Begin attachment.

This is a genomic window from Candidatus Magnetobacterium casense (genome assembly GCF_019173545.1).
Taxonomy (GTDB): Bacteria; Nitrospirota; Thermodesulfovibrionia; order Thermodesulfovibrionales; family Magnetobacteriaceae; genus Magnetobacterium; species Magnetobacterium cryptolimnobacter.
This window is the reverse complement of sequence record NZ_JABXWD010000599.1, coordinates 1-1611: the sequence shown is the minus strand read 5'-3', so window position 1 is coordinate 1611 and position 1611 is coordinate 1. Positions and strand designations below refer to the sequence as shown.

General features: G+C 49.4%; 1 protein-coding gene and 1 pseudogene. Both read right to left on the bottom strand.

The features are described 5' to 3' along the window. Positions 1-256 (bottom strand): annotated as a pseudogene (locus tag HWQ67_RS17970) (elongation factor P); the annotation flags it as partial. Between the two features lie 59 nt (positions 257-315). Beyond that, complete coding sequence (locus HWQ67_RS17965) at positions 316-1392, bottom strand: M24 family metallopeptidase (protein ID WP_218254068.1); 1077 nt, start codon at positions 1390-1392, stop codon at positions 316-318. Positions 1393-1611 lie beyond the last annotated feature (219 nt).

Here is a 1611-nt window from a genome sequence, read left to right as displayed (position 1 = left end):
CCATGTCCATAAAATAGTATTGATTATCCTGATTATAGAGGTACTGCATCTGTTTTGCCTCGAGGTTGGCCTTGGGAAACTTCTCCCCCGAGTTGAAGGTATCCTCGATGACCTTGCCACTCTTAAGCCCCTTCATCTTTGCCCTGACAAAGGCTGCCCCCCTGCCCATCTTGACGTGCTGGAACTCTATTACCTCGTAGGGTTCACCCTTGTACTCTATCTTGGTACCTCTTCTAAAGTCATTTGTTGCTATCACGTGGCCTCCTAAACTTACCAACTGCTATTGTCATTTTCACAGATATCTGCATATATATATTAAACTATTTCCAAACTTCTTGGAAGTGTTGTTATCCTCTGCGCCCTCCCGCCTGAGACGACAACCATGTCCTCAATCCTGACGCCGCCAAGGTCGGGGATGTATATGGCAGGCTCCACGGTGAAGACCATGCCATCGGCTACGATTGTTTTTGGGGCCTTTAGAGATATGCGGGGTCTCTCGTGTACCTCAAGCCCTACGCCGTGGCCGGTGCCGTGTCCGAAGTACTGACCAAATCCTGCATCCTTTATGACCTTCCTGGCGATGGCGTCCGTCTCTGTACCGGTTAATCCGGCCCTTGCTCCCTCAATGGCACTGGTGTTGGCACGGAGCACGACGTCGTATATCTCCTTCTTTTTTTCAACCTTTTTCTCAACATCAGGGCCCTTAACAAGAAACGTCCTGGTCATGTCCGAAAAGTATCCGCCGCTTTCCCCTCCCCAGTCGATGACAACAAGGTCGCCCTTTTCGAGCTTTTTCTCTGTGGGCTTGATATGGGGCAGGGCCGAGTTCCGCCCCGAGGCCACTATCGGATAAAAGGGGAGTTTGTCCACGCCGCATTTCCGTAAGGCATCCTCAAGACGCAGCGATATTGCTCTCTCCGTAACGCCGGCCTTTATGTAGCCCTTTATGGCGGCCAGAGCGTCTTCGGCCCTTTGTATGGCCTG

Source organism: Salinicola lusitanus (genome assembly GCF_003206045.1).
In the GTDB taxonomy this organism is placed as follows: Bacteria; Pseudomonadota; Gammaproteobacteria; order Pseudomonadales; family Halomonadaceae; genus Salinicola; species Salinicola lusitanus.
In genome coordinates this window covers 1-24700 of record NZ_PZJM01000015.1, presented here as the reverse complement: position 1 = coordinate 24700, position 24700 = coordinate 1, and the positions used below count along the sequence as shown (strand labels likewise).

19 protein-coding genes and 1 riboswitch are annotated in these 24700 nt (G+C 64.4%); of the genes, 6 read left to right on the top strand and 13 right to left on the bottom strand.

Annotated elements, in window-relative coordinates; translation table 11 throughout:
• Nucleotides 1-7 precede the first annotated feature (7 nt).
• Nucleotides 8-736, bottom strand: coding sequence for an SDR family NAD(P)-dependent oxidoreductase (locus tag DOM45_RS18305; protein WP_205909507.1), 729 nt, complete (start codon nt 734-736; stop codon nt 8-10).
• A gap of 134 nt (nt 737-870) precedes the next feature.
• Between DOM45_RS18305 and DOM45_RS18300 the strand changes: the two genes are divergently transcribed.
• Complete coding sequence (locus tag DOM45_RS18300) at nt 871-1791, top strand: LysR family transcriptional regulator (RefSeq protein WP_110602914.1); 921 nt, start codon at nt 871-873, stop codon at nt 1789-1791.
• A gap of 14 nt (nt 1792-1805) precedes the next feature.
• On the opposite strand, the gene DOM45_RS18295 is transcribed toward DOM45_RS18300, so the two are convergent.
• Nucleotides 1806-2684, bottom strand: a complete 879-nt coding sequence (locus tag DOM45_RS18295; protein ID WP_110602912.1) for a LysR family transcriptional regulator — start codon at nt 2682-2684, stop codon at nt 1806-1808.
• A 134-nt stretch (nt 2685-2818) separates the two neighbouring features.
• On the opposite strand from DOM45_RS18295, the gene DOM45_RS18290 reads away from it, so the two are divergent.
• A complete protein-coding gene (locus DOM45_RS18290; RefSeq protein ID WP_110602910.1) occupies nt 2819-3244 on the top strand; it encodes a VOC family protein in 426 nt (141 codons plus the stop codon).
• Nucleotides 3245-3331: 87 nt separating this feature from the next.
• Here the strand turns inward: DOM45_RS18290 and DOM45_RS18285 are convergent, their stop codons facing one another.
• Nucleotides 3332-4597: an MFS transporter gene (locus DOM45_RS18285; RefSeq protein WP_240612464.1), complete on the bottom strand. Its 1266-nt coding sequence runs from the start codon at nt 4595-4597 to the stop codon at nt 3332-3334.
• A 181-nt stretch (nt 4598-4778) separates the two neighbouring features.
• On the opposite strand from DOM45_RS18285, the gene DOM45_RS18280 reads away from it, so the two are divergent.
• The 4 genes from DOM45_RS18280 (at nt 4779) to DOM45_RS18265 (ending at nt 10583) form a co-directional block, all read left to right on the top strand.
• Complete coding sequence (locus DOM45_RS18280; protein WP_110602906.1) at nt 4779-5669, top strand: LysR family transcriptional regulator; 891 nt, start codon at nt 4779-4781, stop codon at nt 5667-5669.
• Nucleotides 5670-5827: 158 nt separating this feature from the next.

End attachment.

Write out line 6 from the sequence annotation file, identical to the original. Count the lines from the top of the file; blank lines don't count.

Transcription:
Here is a 1611-nt window from a genome sequence, read left to right as displayed (position 1 = left end):